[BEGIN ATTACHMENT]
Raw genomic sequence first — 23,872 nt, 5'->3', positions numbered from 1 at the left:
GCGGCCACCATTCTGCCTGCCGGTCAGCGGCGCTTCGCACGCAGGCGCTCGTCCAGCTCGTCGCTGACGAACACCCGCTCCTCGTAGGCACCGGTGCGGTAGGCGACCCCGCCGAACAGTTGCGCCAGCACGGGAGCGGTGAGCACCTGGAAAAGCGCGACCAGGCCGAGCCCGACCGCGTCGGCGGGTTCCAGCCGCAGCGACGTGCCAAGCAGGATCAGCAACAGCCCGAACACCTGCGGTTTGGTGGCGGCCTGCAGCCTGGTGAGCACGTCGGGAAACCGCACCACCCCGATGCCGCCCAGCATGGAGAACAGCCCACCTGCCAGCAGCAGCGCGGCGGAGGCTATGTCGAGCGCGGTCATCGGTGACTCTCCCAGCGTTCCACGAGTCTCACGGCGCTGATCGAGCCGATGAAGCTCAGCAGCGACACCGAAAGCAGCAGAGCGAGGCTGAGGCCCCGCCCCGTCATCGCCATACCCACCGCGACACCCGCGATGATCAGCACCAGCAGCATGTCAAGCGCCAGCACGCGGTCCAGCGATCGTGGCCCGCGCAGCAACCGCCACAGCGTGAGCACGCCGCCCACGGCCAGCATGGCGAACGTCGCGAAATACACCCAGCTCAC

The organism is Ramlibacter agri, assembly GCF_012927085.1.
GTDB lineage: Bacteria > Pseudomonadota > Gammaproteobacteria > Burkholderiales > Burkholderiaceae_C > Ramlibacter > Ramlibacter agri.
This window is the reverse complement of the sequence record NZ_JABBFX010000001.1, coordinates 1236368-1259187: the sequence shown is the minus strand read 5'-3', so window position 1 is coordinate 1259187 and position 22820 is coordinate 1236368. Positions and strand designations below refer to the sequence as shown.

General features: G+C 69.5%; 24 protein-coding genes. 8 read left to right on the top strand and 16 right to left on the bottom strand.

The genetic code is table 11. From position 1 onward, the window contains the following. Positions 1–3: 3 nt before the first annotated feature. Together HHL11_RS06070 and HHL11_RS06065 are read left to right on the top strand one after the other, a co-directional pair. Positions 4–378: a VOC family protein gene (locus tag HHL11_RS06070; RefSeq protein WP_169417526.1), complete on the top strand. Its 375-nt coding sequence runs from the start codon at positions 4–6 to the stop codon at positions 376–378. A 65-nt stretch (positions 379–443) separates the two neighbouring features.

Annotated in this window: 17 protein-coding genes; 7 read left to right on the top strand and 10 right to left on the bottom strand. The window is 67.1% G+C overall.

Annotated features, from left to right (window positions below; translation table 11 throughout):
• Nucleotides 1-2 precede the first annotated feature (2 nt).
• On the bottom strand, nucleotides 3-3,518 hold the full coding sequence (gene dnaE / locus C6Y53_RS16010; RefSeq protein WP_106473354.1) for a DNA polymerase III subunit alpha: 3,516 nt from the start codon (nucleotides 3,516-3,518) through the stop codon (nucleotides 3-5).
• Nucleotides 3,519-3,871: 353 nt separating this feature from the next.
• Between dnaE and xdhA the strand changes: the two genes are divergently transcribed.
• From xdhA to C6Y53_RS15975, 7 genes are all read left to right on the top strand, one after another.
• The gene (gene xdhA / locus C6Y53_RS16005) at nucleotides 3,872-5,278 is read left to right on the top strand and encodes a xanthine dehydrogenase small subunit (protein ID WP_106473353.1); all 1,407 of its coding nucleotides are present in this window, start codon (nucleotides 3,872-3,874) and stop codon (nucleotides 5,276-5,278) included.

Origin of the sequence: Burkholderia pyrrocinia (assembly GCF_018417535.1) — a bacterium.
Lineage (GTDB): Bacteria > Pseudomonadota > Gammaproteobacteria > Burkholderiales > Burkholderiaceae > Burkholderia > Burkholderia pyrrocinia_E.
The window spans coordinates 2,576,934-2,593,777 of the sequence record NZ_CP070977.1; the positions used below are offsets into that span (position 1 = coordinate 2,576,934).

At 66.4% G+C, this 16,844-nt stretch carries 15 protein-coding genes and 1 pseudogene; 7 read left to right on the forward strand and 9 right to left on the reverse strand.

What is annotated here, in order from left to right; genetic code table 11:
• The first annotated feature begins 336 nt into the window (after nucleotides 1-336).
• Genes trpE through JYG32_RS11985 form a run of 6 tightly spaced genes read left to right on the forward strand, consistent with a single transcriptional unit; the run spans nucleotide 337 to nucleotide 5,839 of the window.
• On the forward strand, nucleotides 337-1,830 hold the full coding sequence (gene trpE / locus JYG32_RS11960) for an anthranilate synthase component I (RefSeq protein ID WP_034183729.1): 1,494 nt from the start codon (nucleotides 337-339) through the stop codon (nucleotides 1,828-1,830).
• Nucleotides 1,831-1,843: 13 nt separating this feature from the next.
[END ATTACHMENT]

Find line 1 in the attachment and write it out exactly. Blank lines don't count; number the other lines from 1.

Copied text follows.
Raw genomic sequence first — 23,872 nt, 5'->3', positions numbered from 1 at the left: